As we begin 2023, some of the challenges created in 2020 seem like a distant memory, with many having adapted to working and living during a pandemic. A greater need for networked AV/IT endpoints, appliances, and systems continues.
While in recovery mode, the chip and part shortage got manufacturers, integrators, and AV/IT managers thinking outside the box—sometimes quite literally. Although software-defined AV had been discussed and solutions presented well before 2020, there’s hardly a product engineer, technology consultant, or CTO who isn’t now taking a much harder look at the overall ecosystem.
The barriers to entry for the full adoption of networked AV haven’t gone away and likely won’t for the foreseeable future. Interoperability and security issues remain high on the list for most IT departments. Let’s face it, IT folks like standards and want anything touching the network—even on its own VLAN—to be secure and to continuously work.
[ 31 AVoIP and Networked AV Products that Set the Standard (opens in new tab) ]
The AV industry has been diligently working towards creating standards and protocols. With AES67 being the most widely known standard for audio over IP and the Dante protocol being used in more than 3,000 products, interoperability between those like-minded devices is ensured.
“Realizing the benefits of AVoIP requires organizations to have a firm grasp of their network’s topology and configuration,” said Peter Herr, director of Global Integrated Systems Marketing at Shure (opens in new tab). “Especially at smaller and mid-size organizations, the time and expertise required to optimize the network to run AV alongside other enterprise applications efficiently and securely places an added burden on IT departments who are responsible for managing the network.”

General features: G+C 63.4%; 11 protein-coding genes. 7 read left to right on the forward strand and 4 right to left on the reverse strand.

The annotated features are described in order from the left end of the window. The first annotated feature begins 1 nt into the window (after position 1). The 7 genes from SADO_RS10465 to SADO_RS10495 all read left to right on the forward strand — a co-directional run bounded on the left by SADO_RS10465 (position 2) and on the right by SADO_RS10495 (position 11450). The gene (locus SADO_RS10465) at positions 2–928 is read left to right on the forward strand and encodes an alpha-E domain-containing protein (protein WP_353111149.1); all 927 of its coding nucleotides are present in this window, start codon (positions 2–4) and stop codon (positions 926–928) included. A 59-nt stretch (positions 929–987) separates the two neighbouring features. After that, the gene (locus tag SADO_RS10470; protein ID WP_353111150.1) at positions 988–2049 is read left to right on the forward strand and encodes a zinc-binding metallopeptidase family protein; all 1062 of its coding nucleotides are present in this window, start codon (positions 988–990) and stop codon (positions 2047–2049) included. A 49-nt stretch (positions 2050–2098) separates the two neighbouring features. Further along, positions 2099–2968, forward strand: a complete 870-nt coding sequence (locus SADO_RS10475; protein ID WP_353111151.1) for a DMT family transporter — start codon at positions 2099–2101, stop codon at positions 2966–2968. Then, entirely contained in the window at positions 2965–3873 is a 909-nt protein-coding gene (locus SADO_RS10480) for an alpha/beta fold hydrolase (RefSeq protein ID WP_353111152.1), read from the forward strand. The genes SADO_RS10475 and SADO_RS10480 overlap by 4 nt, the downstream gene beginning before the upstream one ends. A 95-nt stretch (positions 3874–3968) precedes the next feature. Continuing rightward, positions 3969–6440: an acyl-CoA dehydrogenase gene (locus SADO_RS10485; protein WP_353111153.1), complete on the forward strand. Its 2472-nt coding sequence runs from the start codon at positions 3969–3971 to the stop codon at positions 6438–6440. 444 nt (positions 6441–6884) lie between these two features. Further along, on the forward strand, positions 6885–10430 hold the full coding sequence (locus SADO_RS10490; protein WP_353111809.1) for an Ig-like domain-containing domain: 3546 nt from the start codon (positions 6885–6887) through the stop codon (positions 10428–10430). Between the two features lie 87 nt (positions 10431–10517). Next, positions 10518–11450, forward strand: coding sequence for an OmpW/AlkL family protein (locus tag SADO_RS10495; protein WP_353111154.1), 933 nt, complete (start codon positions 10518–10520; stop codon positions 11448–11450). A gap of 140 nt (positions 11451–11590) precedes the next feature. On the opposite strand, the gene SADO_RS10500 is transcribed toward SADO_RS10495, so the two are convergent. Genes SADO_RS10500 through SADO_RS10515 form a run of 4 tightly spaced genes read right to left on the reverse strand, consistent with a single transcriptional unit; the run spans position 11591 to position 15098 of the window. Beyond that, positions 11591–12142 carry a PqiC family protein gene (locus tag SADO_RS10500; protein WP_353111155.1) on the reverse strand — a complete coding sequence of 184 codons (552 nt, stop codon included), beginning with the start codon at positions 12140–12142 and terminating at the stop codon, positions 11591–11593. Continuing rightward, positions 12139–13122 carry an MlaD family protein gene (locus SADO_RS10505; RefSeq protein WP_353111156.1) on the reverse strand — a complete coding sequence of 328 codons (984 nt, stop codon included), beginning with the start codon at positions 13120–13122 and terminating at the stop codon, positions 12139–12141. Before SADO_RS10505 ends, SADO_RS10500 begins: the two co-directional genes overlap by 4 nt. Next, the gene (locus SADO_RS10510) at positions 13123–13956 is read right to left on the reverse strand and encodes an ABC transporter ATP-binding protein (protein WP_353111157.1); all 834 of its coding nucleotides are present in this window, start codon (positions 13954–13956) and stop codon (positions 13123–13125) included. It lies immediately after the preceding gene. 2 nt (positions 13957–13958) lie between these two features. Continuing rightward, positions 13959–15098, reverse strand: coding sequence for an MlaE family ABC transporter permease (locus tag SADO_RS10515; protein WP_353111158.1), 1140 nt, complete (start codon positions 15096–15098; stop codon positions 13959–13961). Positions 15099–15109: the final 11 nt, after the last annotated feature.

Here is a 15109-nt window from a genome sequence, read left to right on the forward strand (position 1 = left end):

Ken Eagle, vice president of Technology at Hall Technologies (opens in new tab), added, “In nearly all cases, the existing AV solutions can be configured to work with the IP network. This will involve adding some type of encoder and decoder to provide the bridge between AV and IP solutions, so tech managers should be investigating and testing these kinds of solutions.”
Making an argument for investing in new technologies can be a challenge. Taft Stricklin, sales team manager at Just Add Power (opens in new tab), suggested, “AV/IT managers can future-proof their AV-over-IP system with agile and modular components. Modularity delivers the capacity for growth and can benefit organizations.”
AV over IP is here to stay and for a good reason, added John Henkel, director of SMB Product Marketing at NETGEAR (opens in new tab). “So, finding ways to take away the complexity surrounding its technology is essential,” he said. “And while revamping your IT network infrastructure to fit AV needs may seem like a costly expenditure, it doesn’t have to be. AV/IT managers should look for products that tailor specifically to AV for all kinds of budgets while offering the same enterprise-level functionality and security.”
And if you had to hedge your bets, Paul Harris, CEO at Aurora Multimedia (opens in new tab), offered this definitive statement: “Cable is the key to everything. Equipment comes and goes, but cable is the costliest for labor as it is buried in walls, ceilings, and floors. It is the most worthwhile investment and can stay around for decades if chosen correctly.”
AV Technology's Thought Leader Series on AVoX
Check out what these industry thought leaders have to say about the state of networked AV.
Alliance for IP Media Solutions (AIMS) (opens in new tab)
Audinate (opens in new tab)
Aurora (opens in new tab)
C2G (opens in new tab)
Datapath (opens in new tab)
Hall Technologies (opens in new tab)
HDBaseT Alliance (opens in new tab)
NETGEAR (opens in new tab)
SDVoE Alliance (opens in new tab)
Shure (opens in new tab)
Sony (opens in new tab)
VuWall (opens in new tab)
Yamaha Unified Communications (opens in new tab)
(More will be posted in the coming days)